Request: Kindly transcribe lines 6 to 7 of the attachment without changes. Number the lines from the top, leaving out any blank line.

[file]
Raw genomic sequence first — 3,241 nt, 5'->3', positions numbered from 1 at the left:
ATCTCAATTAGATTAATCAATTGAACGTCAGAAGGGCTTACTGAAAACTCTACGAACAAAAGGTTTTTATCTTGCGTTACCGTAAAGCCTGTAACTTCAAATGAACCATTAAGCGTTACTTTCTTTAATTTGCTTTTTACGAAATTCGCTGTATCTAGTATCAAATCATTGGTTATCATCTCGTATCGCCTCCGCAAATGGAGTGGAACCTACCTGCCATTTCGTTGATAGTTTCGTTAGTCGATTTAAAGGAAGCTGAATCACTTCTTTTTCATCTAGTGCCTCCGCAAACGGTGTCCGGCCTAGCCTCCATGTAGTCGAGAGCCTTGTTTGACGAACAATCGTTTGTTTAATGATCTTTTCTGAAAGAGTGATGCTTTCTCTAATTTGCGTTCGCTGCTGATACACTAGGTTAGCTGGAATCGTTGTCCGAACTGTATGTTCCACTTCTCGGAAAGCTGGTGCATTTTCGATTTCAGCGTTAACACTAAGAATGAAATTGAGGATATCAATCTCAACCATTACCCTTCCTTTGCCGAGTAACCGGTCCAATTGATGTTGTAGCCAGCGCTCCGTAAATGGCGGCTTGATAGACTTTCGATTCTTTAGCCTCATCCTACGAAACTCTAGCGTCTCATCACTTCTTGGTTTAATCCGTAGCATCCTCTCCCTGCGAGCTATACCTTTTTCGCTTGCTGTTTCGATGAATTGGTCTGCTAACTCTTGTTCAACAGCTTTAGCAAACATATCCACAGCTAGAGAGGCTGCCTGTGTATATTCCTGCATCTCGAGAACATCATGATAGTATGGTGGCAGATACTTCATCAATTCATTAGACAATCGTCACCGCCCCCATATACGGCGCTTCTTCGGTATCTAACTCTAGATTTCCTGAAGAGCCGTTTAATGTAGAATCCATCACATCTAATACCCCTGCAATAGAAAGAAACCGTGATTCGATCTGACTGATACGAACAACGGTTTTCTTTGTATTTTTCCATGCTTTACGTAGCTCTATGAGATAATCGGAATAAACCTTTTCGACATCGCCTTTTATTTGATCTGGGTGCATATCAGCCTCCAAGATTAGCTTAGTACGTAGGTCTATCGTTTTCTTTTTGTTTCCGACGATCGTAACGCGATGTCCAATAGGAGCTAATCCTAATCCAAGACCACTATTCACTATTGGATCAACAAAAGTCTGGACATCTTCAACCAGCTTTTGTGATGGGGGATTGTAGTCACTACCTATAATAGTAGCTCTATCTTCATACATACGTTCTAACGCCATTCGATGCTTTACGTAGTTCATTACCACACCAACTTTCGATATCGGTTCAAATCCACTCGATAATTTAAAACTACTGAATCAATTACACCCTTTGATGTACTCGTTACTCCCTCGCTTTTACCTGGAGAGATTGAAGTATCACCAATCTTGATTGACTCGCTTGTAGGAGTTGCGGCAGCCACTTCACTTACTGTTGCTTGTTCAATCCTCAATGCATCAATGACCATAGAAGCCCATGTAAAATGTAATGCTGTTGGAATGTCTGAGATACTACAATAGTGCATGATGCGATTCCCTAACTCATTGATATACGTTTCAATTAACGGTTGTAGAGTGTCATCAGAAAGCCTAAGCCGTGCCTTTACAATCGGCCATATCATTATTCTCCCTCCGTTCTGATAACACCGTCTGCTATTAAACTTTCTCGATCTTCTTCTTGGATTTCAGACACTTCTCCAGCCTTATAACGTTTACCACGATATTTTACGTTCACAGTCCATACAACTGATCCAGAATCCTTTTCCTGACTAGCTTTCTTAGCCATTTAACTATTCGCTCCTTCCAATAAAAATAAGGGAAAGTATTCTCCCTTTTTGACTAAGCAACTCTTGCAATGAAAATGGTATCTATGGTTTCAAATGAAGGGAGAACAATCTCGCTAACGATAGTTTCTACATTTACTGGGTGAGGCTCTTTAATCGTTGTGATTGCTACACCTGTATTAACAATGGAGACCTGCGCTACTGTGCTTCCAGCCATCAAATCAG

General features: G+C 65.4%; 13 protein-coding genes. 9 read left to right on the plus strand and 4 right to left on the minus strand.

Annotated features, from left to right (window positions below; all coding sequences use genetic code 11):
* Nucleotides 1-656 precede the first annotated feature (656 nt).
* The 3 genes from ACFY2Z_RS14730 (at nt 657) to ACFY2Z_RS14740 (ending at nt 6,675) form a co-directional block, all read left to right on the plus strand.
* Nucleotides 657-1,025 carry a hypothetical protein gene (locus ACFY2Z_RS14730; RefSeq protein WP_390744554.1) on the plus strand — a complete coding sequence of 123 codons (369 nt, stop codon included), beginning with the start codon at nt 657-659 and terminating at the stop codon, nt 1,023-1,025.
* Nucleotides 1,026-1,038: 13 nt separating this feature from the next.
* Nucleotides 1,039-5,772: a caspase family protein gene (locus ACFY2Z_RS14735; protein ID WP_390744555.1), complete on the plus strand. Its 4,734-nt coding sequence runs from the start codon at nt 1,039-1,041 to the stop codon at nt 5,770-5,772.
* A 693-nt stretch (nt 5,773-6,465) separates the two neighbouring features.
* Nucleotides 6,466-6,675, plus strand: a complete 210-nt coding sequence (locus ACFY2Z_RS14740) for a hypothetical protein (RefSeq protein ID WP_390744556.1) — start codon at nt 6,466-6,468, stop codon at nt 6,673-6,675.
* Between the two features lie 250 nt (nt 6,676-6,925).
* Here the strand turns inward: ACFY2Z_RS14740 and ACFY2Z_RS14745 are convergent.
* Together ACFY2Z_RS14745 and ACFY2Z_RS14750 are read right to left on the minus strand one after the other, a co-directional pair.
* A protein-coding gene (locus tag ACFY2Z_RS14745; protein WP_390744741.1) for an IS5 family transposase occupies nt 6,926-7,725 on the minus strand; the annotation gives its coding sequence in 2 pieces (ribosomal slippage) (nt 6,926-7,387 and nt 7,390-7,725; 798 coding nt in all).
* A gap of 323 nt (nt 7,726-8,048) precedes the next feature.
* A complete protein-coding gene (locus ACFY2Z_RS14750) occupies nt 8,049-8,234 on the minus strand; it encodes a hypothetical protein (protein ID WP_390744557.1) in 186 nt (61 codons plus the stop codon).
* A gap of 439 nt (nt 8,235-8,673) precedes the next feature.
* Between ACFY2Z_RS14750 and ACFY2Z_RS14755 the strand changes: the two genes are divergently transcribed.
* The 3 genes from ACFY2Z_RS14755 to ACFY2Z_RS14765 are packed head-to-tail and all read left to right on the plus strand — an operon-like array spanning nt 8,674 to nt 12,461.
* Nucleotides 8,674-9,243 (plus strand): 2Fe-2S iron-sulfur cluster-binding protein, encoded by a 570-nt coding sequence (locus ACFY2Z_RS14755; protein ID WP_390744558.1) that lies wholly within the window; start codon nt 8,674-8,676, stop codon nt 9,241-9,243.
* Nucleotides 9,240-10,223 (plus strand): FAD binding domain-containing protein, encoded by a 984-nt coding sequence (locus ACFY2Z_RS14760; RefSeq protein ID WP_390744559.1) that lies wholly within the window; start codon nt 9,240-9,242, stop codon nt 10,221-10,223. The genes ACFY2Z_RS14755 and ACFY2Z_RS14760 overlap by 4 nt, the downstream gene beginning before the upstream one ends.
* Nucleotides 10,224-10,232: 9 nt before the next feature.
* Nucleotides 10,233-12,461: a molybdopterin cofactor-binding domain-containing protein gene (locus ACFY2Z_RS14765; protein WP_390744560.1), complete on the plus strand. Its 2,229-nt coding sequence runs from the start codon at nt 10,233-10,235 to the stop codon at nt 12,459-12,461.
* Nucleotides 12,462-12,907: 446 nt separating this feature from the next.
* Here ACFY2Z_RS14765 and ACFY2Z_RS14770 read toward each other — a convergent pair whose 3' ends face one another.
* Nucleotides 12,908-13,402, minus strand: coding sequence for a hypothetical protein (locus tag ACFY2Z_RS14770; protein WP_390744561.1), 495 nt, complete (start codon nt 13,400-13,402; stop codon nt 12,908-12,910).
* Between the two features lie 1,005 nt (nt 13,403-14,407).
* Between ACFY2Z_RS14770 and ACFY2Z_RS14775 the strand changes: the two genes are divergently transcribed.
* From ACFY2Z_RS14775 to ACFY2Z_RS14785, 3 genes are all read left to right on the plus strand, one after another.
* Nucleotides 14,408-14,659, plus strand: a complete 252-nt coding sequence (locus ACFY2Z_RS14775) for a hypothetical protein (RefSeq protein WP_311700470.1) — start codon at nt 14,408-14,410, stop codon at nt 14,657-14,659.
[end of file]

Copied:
* The 3 genes from ACFY2Z_RS14730 (at nt 657) to ACFY2Z_RS14740 (ending at nt 6,675) form a co-directional block, all read left to right on the plus strand.
* Nucleotides 657-1,025 carry a hypothetical protein gene (locus ACFY2Z_RS14730; RefSeq protein WP_390744554.1) on the plus strand — a complete coding sequence of 123 codons (369 nt, stop codon included), beginning with the start codon at nt 657-659 and terminating at the stop codon, nt 1,023-1,025.